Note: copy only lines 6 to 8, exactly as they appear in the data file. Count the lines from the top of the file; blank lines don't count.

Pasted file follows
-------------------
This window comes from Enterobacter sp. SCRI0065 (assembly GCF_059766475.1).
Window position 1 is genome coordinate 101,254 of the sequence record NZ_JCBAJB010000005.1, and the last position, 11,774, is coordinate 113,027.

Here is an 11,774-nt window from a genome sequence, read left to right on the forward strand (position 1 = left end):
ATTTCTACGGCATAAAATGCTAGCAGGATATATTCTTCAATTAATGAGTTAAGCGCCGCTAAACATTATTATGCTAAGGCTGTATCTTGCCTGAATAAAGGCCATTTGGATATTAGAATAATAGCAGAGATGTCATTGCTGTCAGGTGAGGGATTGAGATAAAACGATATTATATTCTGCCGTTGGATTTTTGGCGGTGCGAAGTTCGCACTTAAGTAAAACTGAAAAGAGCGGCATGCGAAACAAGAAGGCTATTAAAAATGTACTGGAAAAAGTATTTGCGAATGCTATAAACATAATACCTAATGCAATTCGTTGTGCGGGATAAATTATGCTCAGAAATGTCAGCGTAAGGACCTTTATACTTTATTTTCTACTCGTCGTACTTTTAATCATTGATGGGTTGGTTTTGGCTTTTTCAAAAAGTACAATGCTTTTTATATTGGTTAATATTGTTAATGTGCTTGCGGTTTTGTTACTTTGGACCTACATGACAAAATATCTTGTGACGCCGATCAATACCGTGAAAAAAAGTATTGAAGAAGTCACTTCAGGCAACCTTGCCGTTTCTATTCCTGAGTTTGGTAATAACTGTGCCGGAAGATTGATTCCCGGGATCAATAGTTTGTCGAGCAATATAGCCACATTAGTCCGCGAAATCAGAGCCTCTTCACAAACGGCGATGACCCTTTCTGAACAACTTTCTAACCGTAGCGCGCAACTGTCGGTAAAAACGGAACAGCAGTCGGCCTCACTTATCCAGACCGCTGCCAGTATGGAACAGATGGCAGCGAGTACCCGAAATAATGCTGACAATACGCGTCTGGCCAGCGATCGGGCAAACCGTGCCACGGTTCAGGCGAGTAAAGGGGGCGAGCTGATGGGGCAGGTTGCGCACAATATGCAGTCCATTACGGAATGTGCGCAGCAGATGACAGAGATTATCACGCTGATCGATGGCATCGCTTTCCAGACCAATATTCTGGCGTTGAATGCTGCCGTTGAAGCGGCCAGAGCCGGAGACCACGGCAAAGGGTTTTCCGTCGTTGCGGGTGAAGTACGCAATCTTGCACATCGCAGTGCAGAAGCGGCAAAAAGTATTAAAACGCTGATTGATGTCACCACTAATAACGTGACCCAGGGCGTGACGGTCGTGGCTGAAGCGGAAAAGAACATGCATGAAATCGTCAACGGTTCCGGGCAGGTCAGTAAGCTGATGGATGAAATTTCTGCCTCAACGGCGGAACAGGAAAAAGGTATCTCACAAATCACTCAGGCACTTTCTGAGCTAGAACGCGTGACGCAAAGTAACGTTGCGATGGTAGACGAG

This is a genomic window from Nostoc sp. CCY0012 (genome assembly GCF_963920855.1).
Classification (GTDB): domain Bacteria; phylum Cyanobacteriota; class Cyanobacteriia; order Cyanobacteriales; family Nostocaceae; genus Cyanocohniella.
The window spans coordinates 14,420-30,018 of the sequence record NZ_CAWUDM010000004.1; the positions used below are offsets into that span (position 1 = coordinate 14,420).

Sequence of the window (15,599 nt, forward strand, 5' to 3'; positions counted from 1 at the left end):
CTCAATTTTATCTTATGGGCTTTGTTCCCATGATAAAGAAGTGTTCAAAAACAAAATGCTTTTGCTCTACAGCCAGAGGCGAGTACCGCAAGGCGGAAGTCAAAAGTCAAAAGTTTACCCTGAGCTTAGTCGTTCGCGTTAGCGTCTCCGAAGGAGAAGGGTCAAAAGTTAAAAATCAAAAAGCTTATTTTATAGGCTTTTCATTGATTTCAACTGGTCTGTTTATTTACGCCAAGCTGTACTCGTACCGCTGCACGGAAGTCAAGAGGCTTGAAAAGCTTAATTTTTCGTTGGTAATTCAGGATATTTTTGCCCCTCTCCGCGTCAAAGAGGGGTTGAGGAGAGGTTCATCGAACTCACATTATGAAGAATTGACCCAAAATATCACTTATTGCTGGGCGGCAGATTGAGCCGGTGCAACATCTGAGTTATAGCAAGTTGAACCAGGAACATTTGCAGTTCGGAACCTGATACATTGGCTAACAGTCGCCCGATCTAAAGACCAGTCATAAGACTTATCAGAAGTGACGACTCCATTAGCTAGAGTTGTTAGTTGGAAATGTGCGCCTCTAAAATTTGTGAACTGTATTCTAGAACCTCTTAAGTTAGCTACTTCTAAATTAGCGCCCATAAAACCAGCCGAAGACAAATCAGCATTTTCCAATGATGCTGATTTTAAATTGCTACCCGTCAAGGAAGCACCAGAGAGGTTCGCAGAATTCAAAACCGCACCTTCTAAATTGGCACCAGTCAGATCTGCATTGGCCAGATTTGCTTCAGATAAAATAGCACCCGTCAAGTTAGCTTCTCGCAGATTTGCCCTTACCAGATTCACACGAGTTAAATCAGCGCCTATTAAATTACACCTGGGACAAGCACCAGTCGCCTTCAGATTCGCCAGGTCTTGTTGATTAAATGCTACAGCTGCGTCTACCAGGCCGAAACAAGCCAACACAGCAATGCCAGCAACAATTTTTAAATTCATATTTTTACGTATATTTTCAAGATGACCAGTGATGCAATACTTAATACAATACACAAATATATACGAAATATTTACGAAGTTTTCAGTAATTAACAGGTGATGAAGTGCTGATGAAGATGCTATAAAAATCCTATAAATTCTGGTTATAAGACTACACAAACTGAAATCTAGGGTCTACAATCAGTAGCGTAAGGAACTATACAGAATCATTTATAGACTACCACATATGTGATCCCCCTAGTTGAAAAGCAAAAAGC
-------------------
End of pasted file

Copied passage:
Classification (GTDB): domain Bacteria; phylum Cyanobacteriota; class Cyanobacteriia; order Cyanobacteriales; family Nostocaceae; genus Cyanocohniella.
The window spans coordinates 14,420-30,018 of the sequence record NZ_CAWUDM010000004.1; the positions used below are offsets into that span (position 1 = coordinate 14,420).

Sequence of the window (15,599 nt, forward strand, 5' to 3'; positions counted from 1 at the left end):